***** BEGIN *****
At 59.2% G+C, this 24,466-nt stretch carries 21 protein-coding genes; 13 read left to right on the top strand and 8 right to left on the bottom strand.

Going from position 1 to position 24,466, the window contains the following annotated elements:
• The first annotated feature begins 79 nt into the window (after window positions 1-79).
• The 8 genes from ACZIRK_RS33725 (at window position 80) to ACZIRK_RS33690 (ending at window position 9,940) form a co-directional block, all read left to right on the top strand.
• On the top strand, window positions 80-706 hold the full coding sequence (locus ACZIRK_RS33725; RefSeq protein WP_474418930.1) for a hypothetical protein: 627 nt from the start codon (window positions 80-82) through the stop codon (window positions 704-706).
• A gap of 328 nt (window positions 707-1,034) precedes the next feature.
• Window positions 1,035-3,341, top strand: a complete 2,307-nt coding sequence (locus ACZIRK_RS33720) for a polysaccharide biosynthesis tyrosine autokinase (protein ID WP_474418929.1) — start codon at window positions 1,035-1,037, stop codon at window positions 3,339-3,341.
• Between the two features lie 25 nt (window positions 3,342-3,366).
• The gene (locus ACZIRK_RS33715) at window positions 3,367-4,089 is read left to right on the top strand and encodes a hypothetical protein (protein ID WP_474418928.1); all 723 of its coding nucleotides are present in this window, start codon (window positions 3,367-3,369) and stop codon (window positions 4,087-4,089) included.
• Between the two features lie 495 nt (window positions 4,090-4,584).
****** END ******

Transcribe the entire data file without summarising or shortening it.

At 59.2% G+C, this 24,466-nt stretch carries 21 protein-coding genes; 13 read left to right on the top strand and 8 right to left on the bottom strand.

Going from position 1 to position 24,466, the window contains the following annotated elements:
• The first annotated feature begins 79 nt into the window (after window positions 1-79).
• The 8 genes from ACZIRK_RS33725 (at window position 80) to ACZIRK_RS33690 (ending at window position 9,940) form a co-directional block, all read left to right on the top strand.
• On the top strand, window positions 80-706 hold the full coding sequence (locus ACZIRK_RS33725; RefSeq protein WP_474418930.1) for a hypothetical protein: 627 nt from the start codon (window positions 80-82) through the stop codon (window positions 704-706).
• A gap of 328 nt (window positions 707-1,034) precedes the next feature.
• Window positions 1,035-3,341, top strand: a complete 2,307-nt coding sequence (locus ACZIRK_RS33720) for a polysaccharide biosynthesis tyrosine autokinase (protein ID WP_474418929.1) — start codon at window positions 1,035-1,037, stop codon at window positions 3,339-3,341.
• Between the two features lie 25 nt (window positions 3,342-3,366).
• The gene (locus ACZIRK_RS33715) at window positions 3,367-4,089 is read left to right on the top strand and encodes a hypothetical protein (protein ID WP_474418928.1); all 723 of its coding nucleotides are present in this window, start codon (window positions 3,367-3,369) and stop codon (window positions 4,087-4,089) included.
• Between the two features lie 495 nt (window positions 4,090-4,584).